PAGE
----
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Modeling Shoulder Function in Cervical Spinal Cord Injury

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Ana Maria Acosta, Robert F. Kirsch and Frans C.T. van der Helm*

Case Western Reserve University and Cleveland VA FES Center, Cleveland, OH, USA
* Delft University of Technology, Delft, The Netherlands

Following cervical spinal cord injury (SCI) muscles of the hand, arm and shoulder become paralyzed. The remaining voluntary control over arm movement varies depending on the level and extent of the injury. Individuals with high level cervical SCI (C4 and above) retain very little voluntary control over arm function, limited to shoulder shrugging and pro-retraction. These individuals depend on attendant care for all activities of daily living. Individuals with SCI at the C5-C6 levels of the spinal cord have voluntary control over some muscles of the shoulder and elbow. However, the scope of their hand workspace is limited by paralysis of key shoulder and elbow muscles that prevent them from positioning the hand in front of the trunk or to actively adduct the shoulder. These deficits in arm function prevent these individuals from performing important activities of daily living including bimanual tasks and wheelchair transfers.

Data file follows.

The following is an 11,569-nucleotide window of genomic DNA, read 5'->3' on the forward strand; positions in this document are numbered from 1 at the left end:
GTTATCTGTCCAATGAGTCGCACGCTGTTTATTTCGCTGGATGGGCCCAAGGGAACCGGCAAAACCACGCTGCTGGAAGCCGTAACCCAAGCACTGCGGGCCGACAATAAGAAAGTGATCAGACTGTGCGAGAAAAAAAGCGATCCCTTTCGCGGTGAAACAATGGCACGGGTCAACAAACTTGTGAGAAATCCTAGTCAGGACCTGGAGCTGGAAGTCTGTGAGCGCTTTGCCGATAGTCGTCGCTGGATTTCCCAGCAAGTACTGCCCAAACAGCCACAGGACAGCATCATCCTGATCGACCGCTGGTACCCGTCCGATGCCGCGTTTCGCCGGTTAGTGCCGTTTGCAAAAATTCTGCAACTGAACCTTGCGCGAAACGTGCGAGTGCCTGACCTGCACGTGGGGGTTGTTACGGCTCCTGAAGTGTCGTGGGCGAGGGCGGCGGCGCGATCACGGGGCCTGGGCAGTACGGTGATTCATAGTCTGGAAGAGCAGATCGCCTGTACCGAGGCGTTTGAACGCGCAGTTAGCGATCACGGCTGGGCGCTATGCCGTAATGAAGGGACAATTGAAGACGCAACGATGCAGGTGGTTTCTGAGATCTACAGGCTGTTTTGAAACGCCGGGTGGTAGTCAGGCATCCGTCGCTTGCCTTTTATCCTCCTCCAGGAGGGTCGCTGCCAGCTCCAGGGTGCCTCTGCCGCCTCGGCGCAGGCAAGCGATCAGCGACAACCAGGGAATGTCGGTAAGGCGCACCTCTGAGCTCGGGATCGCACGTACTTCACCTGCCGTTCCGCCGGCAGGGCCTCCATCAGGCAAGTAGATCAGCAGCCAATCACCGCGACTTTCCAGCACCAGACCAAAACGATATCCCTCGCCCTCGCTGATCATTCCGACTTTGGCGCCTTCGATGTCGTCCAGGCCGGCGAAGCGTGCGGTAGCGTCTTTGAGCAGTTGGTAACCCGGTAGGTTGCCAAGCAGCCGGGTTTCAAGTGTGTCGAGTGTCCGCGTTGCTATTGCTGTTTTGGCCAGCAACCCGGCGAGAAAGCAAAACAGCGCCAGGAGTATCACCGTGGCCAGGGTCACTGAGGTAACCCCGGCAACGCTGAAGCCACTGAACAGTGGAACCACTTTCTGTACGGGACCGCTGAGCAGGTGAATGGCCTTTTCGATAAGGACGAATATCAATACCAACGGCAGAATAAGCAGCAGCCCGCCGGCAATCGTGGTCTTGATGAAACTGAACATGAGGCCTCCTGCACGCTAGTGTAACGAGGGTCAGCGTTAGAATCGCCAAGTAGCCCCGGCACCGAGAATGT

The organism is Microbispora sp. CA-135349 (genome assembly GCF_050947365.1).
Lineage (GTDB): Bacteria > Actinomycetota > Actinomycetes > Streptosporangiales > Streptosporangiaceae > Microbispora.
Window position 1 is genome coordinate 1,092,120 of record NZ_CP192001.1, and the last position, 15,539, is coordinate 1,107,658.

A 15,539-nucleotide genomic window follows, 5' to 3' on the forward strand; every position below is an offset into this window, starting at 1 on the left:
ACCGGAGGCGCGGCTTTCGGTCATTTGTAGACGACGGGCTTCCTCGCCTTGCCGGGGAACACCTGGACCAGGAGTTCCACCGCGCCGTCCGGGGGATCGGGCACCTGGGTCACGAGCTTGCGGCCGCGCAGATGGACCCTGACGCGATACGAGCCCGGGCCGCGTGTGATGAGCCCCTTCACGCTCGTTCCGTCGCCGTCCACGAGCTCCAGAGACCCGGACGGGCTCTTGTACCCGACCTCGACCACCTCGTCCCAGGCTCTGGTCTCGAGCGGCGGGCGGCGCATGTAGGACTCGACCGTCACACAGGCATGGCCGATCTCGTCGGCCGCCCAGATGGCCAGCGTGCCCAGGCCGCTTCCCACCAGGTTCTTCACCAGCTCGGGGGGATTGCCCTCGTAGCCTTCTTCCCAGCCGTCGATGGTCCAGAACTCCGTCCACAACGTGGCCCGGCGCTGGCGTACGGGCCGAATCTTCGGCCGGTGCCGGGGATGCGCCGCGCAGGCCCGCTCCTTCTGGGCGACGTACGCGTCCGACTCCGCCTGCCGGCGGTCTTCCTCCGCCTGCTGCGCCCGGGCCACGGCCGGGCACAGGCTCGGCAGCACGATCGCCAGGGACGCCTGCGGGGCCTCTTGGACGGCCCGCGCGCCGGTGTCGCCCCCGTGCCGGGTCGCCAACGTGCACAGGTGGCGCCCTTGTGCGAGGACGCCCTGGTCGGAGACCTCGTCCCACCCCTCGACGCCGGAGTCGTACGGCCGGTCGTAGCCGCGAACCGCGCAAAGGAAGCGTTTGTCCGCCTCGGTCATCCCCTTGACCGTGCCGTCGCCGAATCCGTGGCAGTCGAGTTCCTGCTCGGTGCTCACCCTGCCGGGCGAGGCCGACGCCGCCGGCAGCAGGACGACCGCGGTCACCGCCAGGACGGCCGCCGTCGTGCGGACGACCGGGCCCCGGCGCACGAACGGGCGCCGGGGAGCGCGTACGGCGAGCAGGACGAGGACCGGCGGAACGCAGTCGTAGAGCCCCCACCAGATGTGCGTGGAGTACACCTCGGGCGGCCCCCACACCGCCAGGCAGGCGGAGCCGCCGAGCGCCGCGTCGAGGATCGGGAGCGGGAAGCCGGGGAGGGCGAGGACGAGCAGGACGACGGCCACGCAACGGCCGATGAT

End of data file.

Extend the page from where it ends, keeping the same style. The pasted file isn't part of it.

Current efforts in our lab are aimed toward adapting a musculoskeletal model of the shoulder and elbow to reflect cervical SCI. The model (Van der Helm et al., J. Biomech, 27(5): 551-569) was developed based on able-bodied individuals. The SCI model will be used to gain a better understanding of shoulder function following SCI and to aid in the development of new rehabilitation interventions using functional neuromuscular stimulation (FNS) combined with muscle tendon transfers to restore shoulder and elbow function in this population. Experimental procedures and analysis techniques have been designed and are currently being implemented to obtain parameters for the model that reflect the voluntary maximum muscle forces in individuals with C5-C6 SCI. The analysis techniques have been validated using simulations of the proposed experimental measurements. Finally, a method based on simulations with the musculoskeletal model is being implemented to obtain the minimum number of muscles and the maximum muscle forces required to allow performance of a specific set of tasks in individuals with high- level tetraplegia.

Last Reviewed: 11/30/2012
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